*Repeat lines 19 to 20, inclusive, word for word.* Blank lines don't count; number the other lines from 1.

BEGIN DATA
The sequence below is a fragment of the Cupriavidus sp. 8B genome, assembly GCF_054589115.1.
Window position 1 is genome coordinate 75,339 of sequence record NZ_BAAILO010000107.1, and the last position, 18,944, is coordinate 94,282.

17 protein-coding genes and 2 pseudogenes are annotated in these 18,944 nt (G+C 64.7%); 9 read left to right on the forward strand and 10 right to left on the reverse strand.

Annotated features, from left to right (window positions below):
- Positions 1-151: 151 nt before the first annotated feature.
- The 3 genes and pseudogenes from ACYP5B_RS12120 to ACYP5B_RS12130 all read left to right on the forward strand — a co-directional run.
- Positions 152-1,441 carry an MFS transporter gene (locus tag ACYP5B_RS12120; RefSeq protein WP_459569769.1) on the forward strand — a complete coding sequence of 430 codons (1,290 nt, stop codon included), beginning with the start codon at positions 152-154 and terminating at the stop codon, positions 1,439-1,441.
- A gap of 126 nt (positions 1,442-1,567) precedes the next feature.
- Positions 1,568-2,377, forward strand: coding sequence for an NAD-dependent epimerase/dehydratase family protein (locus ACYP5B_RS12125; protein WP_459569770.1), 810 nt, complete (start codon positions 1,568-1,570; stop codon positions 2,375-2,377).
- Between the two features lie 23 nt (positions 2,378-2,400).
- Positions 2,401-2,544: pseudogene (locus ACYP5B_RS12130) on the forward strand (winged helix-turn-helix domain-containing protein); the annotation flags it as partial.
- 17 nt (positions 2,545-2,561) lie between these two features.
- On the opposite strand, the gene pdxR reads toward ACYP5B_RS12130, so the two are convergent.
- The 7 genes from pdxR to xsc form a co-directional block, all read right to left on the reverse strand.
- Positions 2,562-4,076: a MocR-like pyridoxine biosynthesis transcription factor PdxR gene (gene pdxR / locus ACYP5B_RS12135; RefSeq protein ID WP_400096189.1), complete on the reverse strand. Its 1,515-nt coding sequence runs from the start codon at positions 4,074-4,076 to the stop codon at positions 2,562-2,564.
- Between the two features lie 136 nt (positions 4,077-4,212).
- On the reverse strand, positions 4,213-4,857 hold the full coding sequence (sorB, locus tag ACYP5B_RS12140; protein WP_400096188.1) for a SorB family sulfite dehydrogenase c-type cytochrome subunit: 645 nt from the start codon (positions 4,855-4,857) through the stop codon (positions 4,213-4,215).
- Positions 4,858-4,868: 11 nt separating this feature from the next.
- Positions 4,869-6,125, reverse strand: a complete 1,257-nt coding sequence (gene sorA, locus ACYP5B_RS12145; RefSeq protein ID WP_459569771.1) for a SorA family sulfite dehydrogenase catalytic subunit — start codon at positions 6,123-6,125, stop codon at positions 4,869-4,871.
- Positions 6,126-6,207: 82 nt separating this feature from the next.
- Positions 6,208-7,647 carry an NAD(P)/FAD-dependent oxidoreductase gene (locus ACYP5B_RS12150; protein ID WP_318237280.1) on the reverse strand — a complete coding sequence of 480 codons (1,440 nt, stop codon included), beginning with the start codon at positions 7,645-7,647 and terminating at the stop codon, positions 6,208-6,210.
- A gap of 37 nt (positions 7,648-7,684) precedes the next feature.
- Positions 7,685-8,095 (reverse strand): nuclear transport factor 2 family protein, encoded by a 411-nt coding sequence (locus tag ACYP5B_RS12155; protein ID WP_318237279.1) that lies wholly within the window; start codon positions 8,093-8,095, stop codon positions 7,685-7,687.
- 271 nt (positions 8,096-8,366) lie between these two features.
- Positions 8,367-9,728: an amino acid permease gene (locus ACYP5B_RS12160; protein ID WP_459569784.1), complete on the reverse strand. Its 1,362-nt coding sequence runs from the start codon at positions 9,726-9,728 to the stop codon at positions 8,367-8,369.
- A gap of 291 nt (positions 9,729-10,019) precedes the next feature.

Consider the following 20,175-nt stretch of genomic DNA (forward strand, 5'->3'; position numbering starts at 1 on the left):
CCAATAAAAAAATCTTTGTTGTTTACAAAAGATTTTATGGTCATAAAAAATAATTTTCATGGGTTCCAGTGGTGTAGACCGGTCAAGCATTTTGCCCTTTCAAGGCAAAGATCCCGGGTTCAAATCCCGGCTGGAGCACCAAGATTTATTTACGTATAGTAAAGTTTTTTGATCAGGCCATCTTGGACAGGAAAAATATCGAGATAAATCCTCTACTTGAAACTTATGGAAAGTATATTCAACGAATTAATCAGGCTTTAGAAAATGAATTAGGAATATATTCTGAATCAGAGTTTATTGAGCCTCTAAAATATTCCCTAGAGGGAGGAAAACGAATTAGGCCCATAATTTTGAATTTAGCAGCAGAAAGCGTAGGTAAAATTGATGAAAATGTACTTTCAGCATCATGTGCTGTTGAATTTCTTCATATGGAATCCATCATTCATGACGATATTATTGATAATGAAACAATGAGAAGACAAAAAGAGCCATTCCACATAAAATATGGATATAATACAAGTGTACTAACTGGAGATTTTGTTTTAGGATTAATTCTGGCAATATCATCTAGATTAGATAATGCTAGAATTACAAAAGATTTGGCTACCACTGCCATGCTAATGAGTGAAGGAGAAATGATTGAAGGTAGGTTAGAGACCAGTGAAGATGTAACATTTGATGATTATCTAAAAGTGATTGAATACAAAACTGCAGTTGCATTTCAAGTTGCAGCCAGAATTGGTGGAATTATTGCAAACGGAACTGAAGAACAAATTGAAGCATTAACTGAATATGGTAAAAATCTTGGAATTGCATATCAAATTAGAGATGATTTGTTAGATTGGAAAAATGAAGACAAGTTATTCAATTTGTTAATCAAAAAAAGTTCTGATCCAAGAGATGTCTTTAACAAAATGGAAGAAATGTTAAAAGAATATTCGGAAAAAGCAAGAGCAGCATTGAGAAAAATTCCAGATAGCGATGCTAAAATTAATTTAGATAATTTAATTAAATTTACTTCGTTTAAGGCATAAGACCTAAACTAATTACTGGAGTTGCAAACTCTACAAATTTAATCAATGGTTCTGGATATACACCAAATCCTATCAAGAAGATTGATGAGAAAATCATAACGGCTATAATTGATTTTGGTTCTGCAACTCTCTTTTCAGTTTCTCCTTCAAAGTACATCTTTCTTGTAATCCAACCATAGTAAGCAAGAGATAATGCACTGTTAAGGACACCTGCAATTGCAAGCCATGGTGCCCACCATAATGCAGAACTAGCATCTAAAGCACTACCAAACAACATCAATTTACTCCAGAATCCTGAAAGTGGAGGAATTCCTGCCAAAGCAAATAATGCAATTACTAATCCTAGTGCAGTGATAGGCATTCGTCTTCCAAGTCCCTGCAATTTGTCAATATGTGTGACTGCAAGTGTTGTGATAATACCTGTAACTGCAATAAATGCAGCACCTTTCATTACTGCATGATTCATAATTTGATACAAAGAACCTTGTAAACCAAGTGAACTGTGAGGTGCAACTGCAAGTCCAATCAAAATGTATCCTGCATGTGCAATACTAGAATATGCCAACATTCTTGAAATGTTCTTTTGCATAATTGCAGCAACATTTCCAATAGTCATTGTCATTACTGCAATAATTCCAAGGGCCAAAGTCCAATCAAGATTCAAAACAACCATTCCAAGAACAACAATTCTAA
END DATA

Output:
- Positions 4,869-6,125, reverse strand: a complete 1,257-nt coding sequence (gene sorA, locus ACYP5B_RS12145; RefSeq protein ID WP_459569771.1) for a SorA family sulfite dehydrogenase catalytic subunit — start codon at positions 6,123-6,125, stop codon at positions 4,869-4,871.
- Positions 6,126-6,207: 82 nt separating this feature from the next.